So this is an occasional series where give a full account of a particular image… in this case it’s all about real Australian Landscape Photography and capturing the essence of the area you see. In this case not as easy as it sounds…
My original photo story went something like …
Ah, the lure of the Road Trip. This was a mini road trip if you think about it, Mudgee to our home in Sydney. One of our friends we were away with gave us an idea of driving a slight detour through the Capertee Valley.
The drive is, as usual for NSW, made up of many ‘Wow!!!’ moments interspersed with a good few kilometres of trees and bush by the side of the road, which obscure the vistas. I have to say this was amazing though. Deep in a wide canyon, the road unwound before us. The road was part sealed, part dirt, part straight, mostly full of driving bends. Taking photos was a bit more problematical. Farmers own (private!) the land on the canyon floor and grazing abounds. So, many roadside fences means no access and also no foreground even if you are able to lean over a barbed wire fence.
I finally found a field with a more natural look, and here you go… Remember the ingredients to a good image recipe… It should have a front, a middle and a back… Try to leave none out 🙂
A few more details:-
What you don’t see.
As noted in the short story above, as you drive through Capertee Valley you are essentially on a Road Trip. True Australian Landscape Photography territory. The actual canyon when you are inside it was vast, it was really vast and really open. Many kilometres wide. And then there were massive walls rising from the valley floor. The canyon sides were all around us, some near the roadside, some far in the distance. Rock faces reached almost to the sky when you were close to them, and subsided into the trees when viewed from afar.
We stopped frequently – and bless her my Good Lady Wife was most patient – and we left billowing clouds of dust whenever we did so. Here comes the apocalypse! On par with outback roads, it was so dry. We coughed and spluttered like a couple of old farts (ah hem) when we got out of the car. So we very quickly learned to stop, wait, then wait a bit longer and then slowly open the doors and check if we could see anything.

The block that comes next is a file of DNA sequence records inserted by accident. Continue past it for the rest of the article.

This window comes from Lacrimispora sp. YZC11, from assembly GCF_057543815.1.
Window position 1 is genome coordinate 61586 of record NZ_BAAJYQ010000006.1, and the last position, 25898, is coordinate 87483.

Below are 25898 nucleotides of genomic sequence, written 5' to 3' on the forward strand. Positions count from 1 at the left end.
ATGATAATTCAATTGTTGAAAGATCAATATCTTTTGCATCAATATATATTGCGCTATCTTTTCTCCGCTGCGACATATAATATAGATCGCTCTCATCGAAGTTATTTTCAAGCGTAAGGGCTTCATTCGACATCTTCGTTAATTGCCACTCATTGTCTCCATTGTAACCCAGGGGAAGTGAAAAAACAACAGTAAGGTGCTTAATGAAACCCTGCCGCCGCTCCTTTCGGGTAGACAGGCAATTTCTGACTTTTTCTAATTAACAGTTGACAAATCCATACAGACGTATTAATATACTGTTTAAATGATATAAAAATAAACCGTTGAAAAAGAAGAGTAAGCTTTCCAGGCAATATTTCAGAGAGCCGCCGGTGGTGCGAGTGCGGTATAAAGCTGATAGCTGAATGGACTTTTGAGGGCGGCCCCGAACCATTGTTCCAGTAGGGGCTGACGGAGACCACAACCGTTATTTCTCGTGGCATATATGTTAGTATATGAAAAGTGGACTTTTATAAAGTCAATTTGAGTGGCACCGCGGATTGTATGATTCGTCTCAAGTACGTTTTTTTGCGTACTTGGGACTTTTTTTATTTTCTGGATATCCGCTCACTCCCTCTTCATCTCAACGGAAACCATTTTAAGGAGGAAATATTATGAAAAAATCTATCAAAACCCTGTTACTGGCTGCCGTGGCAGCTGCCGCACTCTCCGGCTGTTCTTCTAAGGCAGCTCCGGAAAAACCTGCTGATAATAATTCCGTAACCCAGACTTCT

And mostly there was … No Foreground. There would be less foreground than if I was ,say, hanging way over the railing on the QE2 in the Mid-Atlantic – zero, zip zilch. Less foreground than if I was looking out the window from an Apollo spacecraft. It was Difficult. Really Difficult. And ‘pon my word, the Capertee Valley Barbed Wire Fencing Supplies company had a bumper year for sales last year, didn’t they?
How I felt – and what I saw when I was there
As noted above it was vast, it was really vast and really open. And then there were massive walls rising from the valley floor. The canyon sides were all around, some near the roadside, some far in the distance. What I really wanted to do was to instil the idea for the viewer that there was such space on the ground, and yet such majestic cliffs standing over us. I tried so many angles, and so many options, but knew I hadn’t nailed it until the very end. (As an aside, this does take a few years of experience – I rarely get a surprise ‘great shot’ upon review when I didn’t think I had at time of shooting).
We came across a grassy field – all the rest had been mostly dust or barren dust by the roadside – and I literally was hanging my camera way over a barbed wire fence to take this shot. It could have been quite nasty if I had over-balanced even just a fraction. I took a few variations until I got the grasses to ‘sit’ in the foreground of the frame. Yes I could have climbed into a field, but I try not to trespass. I also didn’t see the bull, but then they normally manage to see you first, don’t they?
And I didn’t use a tripod! – I couldn’t, I was over-hanging the wire too much.
What I saw Afterwards
Back home, it was more of an image deletion exercise than anything else to start with. I discarded many frames straight after import (which I don’t normally do especially on a harder-to-reach location) purely due to lack of impact. I was very happy with the foreground, and happy with the overall lines in the image. However, I needed to draw out contrast in the solitary tree, as there were all sorts of green shades which did not reveal enough and turned the mid-ground into mush. A fair bit of green tone massaging, much tweaking to find the correct local contrast adjustment, and I finally got the tree to sit properly, tone-wise.
Am I Happy?
Yes I am. I got the clean lines I was after and the composition is good. Importantly (read here) it has a front, a middle, and a back as all good images should have). I couldn’t quite get the colours in the sky to do what I wanted them to, and may try a mono variation at some point, but all good. Points off for no tripod tho(!) Most importantly it screams ‘Australian Landscape Photography’.
Canon EOS5D Mk III ~ Canon 16-35 F4 @ 16mm (of course) ~ 1/125s ~ F8 ~ ISO 100
The Berowra Photographer.
PS – If you liked reading this and would like to understand some of the techniques that helped, firstly read this – all about using your feet.